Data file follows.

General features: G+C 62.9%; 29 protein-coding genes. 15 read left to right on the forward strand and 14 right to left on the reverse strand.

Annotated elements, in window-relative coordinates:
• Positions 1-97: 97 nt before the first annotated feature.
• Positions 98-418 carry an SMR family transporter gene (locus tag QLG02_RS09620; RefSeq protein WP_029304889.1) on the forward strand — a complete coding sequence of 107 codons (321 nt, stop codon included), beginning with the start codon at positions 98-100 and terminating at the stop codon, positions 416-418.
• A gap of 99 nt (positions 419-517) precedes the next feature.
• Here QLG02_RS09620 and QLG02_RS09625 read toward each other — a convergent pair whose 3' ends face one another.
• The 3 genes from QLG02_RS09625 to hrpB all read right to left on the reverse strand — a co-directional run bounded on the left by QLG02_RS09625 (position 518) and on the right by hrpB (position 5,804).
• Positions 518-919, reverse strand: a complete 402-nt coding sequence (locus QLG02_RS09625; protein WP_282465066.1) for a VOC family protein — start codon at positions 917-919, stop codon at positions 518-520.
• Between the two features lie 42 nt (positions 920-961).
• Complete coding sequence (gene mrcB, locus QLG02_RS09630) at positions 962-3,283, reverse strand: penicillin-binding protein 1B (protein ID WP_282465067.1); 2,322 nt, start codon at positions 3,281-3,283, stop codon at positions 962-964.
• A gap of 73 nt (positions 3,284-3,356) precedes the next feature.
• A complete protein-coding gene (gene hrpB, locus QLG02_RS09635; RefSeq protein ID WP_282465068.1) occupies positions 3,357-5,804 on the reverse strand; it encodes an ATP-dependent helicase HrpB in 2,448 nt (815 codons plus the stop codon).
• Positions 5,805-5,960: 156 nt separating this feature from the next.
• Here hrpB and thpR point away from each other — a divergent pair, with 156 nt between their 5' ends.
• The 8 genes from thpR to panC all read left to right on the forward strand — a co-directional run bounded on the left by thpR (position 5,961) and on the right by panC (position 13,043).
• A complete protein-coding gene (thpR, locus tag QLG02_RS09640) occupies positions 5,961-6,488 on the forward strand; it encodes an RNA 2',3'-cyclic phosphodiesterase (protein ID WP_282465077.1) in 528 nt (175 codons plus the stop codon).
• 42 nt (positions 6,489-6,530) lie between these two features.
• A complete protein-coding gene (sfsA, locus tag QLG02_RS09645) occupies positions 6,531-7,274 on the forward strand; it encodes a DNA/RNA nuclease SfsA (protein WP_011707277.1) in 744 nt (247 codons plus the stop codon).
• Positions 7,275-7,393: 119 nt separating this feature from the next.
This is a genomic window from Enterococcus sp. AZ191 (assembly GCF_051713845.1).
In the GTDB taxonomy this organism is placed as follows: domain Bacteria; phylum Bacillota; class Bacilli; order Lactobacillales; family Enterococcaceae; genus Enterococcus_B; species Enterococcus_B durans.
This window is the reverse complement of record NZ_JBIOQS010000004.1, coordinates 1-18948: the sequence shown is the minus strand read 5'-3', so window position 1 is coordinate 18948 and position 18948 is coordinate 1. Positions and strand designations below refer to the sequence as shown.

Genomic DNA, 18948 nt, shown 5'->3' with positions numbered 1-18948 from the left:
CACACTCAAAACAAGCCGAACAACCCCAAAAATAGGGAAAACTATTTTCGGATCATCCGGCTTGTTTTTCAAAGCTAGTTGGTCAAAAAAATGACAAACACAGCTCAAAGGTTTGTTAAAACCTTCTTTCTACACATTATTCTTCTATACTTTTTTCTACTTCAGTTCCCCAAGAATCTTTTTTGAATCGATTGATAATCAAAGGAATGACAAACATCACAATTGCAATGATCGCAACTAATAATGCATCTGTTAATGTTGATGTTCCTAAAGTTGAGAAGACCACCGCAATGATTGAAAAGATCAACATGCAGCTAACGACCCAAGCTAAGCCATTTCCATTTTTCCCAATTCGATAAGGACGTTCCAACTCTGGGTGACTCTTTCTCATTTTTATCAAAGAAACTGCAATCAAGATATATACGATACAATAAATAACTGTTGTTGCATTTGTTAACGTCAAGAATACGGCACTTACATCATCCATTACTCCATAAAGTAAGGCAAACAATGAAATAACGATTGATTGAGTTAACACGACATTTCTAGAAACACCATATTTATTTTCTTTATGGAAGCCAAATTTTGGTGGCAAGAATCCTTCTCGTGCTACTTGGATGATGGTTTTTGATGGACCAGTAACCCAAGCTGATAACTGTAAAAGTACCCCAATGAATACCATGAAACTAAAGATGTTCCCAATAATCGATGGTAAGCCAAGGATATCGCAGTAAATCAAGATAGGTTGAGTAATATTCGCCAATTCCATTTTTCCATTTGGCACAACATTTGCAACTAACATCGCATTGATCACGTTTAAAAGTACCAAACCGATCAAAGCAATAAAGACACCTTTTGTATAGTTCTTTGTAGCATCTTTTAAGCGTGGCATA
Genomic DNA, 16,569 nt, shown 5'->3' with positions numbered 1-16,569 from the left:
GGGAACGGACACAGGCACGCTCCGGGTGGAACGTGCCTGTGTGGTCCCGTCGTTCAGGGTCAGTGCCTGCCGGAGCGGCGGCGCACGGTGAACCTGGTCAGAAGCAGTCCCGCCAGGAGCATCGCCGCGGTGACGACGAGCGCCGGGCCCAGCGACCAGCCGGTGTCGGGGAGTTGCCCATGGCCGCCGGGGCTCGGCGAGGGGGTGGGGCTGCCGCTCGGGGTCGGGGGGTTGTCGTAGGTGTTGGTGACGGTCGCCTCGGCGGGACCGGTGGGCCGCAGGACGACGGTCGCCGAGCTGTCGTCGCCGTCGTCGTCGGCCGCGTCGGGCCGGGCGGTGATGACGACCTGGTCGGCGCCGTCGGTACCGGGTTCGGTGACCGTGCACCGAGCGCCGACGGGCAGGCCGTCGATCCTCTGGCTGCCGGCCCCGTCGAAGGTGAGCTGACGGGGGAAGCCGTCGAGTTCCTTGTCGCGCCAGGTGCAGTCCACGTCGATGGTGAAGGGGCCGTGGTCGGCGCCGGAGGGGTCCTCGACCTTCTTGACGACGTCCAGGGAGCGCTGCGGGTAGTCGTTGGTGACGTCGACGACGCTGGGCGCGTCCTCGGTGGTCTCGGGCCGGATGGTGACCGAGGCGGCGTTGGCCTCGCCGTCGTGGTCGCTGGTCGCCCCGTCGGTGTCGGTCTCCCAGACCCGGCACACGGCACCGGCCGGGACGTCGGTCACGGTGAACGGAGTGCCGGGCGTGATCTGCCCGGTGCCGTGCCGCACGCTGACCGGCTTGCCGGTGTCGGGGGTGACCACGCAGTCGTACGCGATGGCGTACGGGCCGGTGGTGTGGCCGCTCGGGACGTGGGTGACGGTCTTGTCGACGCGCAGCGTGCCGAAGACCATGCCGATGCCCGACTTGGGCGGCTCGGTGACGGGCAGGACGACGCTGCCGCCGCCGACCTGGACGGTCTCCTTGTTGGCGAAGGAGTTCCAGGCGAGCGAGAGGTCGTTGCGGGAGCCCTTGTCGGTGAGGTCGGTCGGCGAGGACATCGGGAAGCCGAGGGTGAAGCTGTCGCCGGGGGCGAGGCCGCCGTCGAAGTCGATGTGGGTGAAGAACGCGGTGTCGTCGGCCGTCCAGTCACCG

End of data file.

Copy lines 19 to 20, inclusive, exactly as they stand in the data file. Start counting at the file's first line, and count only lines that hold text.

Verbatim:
• Positions 7,275-7,393: 119 nt separating this feature from the next.
This is a genomic window from Enterococcus sp. AZ191 (assembly GCF_051713845.1).